Imagine you’re part of a health agency funded by your country’s government. You provide health services to a population spread across a large land area, with services provided by several facilities.
Your facilities vary in the services they are able to provide; at the top end, you have one full-service hospital (tier 1 facility). You also have three smaller hospitals which offer some services but aren’t full service (tier 2 facilities). And beyond hospitals, you also have eight small clinics, two of which are staffed with both doctors and nurses (tier 3 facilities) and six which are only staffed with nurses (tier 4 facilities).
So in total you’ve got 12 facilities, ranging in service level from tier 1 to tier 4, which are spread across a large landmass serving your patient population.
Your Key Resources
Now, to provide a good level of service to the patients in your geographical area, you need a broad range of resources. For the sake of simplicity, let’s break these into 3 buckets of key resources.
Firstly, you’ll need to provide human capital. That means specialised doctors (i.e. an obstetrician or gynecologist), general practitioners/ doctors (GPs), nurses, and pharmacists etc.
Secondly, you’ll need to provide medical supplies. This would cover everything from pharmaceuticals, vaccines and medical consumables (i.e. bandages, creams, etc.), among other items.
And finally, you’ll need to provide technology. This would include but isn’t limited to diagnostic equipment and specialised services like testing laboratories.
But here’s the challenge: how can you and your team make all the key resources listed above available at all 12 of your facilities? The short answer; you can’t.
And here’s why…
Human capital is expensive and hard to find, particularly in more remote places. And if you’ve got specialised people with specialised skills, it’s most efficient to centralise them in the busiest facilities (tier 1 facilities) where they can see the most people (and where they are willing to live).
Medical supplies can, to an extent, be distributed to the lower tier facilities. But managing inventory across 12 facilities is hard compared to managing inventory across several tier 1 + 2 facilities. This is for a number of reasons: it’s hard to predict demand, medicine is difficult to store and often requires specific refrigeration, it’s expensive to have courier drivers coming and going, and finally, unused supplies often need to be thrown out (and then replaced again at additional cost).
Technology follows a similar pattern. It doesn’t make sense to have 12 diagnostics labs (1 at each of your facilities). Rather, it makes sense to have the lab at the tier 1 facility and then employ a fleet of drivers with specialised vehicles to pick up samples from the other 11 facilities. But relying on road-based couriers isn’t time-efficient or cost-effective in most cases.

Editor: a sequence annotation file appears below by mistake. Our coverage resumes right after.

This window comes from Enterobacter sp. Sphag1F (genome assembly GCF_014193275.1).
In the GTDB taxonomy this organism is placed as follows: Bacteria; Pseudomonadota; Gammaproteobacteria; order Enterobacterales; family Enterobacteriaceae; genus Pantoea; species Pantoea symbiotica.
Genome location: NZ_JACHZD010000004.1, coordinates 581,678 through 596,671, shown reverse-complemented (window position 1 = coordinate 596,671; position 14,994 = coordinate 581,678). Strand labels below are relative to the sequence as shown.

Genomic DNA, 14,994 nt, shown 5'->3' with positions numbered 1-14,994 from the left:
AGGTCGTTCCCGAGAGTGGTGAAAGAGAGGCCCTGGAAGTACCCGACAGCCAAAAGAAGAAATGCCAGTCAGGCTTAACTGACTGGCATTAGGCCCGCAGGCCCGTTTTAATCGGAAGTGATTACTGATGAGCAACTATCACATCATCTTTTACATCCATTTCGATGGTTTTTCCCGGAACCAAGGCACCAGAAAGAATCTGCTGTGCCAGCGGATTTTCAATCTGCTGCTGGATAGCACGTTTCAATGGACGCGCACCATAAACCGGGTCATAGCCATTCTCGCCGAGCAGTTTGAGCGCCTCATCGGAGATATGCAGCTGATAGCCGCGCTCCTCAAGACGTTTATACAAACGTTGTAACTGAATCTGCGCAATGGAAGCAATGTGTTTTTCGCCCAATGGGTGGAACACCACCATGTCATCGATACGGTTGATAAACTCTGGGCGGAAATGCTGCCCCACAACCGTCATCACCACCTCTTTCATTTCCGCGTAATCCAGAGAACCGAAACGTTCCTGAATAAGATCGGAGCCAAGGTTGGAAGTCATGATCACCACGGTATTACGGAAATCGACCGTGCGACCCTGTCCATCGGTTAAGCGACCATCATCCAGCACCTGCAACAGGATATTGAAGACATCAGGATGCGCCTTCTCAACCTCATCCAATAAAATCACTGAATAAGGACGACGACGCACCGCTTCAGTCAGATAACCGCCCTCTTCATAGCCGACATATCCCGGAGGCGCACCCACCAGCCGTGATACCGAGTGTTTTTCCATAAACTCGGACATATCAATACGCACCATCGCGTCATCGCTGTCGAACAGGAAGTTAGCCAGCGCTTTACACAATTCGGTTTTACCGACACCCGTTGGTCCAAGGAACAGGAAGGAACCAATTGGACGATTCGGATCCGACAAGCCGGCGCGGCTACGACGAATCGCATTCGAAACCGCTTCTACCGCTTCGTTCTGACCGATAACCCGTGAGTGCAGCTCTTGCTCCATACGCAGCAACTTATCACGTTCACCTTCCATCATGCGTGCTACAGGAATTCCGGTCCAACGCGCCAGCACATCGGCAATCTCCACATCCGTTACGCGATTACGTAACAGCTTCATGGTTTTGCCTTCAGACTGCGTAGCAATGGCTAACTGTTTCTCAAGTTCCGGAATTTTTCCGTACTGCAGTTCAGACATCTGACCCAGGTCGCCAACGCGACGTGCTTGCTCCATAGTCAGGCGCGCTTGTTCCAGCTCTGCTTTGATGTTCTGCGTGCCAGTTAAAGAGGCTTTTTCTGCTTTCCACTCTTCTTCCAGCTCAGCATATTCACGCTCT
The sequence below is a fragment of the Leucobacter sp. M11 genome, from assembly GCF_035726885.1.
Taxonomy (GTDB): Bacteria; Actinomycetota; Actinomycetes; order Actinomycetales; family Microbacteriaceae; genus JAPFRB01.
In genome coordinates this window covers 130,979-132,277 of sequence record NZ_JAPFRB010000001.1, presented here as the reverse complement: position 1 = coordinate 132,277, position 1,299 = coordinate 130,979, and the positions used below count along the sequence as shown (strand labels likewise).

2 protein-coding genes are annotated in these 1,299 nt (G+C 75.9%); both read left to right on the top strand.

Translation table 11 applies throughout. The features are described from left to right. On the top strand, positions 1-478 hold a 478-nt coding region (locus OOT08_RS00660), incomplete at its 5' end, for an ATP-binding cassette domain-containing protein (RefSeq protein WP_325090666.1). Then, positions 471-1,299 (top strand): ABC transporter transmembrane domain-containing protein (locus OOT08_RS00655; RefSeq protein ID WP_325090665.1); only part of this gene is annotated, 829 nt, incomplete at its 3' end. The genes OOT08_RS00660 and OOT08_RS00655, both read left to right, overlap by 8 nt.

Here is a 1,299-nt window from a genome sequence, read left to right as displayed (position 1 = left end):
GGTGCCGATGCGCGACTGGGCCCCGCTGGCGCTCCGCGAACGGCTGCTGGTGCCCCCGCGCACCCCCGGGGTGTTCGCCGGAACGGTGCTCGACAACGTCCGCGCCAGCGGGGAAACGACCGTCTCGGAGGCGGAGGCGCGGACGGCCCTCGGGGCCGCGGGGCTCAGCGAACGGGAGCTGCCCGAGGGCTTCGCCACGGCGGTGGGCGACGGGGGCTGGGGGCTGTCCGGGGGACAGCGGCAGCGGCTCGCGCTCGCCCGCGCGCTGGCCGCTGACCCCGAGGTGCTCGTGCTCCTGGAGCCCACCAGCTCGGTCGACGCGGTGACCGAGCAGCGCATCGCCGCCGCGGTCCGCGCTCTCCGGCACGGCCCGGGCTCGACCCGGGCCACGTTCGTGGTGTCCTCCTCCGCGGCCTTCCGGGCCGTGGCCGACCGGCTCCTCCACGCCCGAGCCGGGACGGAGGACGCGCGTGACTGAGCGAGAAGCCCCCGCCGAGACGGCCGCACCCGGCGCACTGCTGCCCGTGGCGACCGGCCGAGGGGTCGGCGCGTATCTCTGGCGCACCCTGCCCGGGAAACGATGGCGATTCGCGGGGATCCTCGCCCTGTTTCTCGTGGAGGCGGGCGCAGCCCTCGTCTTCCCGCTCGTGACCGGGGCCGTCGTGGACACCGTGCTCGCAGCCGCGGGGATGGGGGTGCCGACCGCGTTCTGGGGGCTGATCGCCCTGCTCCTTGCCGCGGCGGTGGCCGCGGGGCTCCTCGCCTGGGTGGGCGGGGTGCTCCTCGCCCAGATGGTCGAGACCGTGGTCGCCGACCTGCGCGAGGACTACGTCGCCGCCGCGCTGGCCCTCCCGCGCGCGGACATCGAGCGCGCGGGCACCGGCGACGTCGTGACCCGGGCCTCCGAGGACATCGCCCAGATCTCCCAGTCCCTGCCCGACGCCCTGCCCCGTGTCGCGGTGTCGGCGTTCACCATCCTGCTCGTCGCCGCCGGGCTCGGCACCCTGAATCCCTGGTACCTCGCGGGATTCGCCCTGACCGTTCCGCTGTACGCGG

Noticing a pattern? Key resources are often centralised and only available in tier 1 facilities.
So what does this mean?
Firstly, it means that the cost of dispersing resources is simply too high and therefore health service providers centralise resources (centralisation) as much as possible. It’s good for the bottom line and eases the burden of limited funding.
And secondly, it often means that health outcomes aren’t as good as they could be if resources were better de-centralised.
The lack of key resources in lower-tier facilities impacts the most isolated and vulnerable people, who become the least served with the worst health outcomes. This is a big problem, for example, with Indigenous communities in rural Australia.
What does the future look like with autonomous drones?
The question becomes, how can we better make resources available whilst also centralising them to maintain low costs?
For human capital, the question is partially answered with telehealth, which is a system whereby patients are able to connect with health professionals from other areas or interstate, via video conferencing or specialised technology.
But what about medical supplies andtechnology?
The solution is on-demand, autonomous, long-range drones.
If a patient at a tier 4 facility connects with a doctor in a tier 1 facility via telehealth and the patient needs a particular medicine (medical supplies), the doctor can order and send it on-demand, using an aircraft. They simply put the product in the drone’s cargo hold, press a button, it takes off and arrives autonomously shortly afterwards at the patient’s destination, ready to be administered.
Similarly, if the doctor wants to run some tests, the nurse at the tier 4 facility can schedule a drone, which will send back either a urine or blood sample to the tier 1 facility. The sample can be tested with the technology available at the tier 1 facility without a courier needing to travel and without the patient needing to make a specific appointment beyond the one they’re already attending.
The drones are fast, available on-demand, cost-efficient and importantly, allow greater centralisation of key resources for overall cost efficiency and better patient health outcomes.
This is part 1; in part 2 we’ll break down some high-level costs relevant to existing supply chains in comparison to a supply chain utilising autonomous drone technology.
About Swoop Aero
Swoop Aero has been working with the Ministry of Health in both Vanuatu and the Democratic Republic of the Congo to deliver medical supplies and medical samples (blood/ urine) inbound and outbound from main health facilities to outer health facilities.
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